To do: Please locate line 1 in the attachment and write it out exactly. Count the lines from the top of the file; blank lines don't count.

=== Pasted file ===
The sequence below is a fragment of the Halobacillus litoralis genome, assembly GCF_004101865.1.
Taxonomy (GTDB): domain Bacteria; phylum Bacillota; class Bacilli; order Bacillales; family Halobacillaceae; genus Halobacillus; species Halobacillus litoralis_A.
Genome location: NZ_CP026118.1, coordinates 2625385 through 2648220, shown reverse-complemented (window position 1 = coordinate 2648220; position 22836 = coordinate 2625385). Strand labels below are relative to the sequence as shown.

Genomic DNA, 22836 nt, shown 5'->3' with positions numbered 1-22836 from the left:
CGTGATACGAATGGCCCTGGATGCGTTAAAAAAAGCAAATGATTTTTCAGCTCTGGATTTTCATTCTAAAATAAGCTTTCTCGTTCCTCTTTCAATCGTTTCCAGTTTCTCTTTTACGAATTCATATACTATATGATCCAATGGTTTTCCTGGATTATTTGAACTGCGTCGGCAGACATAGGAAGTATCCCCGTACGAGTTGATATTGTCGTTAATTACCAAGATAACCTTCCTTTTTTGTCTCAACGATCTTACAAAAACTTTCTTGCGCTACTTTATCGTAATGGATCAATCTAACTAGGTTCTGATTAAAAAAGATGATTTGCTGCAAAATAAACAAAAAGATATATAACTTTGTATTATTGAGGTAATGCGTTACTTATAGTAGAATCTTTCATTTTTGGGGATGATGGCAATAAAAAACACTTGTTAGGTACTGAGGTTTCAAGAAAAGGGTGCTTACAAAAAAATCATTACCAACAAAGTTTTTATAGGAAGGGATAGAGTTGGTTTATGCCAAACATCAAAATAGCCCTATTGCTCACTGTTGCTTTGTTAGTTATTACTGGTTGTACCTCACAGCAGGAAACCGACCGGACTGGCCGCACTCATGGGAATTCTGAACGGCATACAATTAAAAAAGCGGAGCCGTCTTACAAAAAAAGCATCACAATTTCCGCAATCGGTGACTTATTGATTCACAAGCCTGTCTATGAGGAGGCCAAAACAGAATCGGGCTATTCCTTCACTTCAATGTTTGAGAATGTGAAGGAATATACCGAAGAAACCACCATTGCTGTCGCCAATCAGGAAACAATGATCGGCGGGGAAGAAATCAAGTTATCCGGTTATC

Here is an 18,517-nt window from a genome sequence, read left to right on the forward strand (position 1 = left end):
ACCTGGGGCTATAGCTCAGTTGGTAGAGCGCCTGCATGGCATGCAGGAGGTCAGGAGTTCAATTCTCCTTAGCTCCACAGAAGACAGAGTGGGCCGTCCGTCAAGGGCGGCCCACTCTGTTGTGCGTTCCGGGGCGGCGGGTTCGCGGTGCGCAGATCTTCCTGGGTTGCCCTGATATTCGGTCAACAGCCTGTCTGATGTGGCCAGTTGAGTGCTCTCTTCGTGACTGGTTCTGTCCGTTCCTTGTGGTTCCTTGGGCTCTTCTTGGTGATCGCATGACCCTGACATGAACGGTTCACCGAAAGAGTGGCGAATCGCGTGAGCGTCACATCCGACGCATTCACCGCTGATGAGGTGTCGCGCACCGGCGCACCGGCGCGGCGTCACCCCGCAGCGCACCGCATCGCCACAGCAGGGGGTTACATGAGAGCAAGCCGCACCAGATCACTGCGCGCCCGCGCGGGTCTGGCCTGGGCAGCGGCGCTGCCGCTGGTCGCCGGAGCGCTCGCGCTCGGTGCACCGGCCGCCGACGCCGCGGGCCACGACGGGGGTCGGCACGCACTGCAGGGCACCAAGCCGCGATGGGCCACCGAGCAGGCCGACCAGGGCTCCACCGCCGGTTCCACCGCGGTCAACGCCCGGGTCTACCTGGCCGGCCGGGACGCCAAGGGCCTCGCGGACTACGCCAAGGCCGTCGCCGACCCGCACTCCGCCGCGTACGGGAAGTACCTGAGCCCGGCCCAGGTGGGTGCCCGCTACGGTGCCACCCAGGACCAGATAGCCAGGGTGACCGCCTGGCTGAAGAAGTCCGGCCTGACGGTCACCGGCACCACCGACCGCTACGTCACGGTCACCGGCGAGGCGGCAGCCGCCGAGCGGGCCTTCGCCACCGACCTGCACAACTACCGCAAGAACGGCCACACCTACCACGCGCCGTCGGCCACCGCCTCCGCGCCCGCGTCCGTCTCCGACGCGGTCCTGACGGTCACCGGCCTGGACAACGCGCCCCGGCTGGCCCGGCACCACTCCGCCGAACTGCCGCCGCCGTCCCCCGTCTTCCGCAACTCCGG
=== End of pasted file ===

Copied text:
The sequence below is a fragment of the Halobacillus litoralis genome, assembly GCF_004101865.1.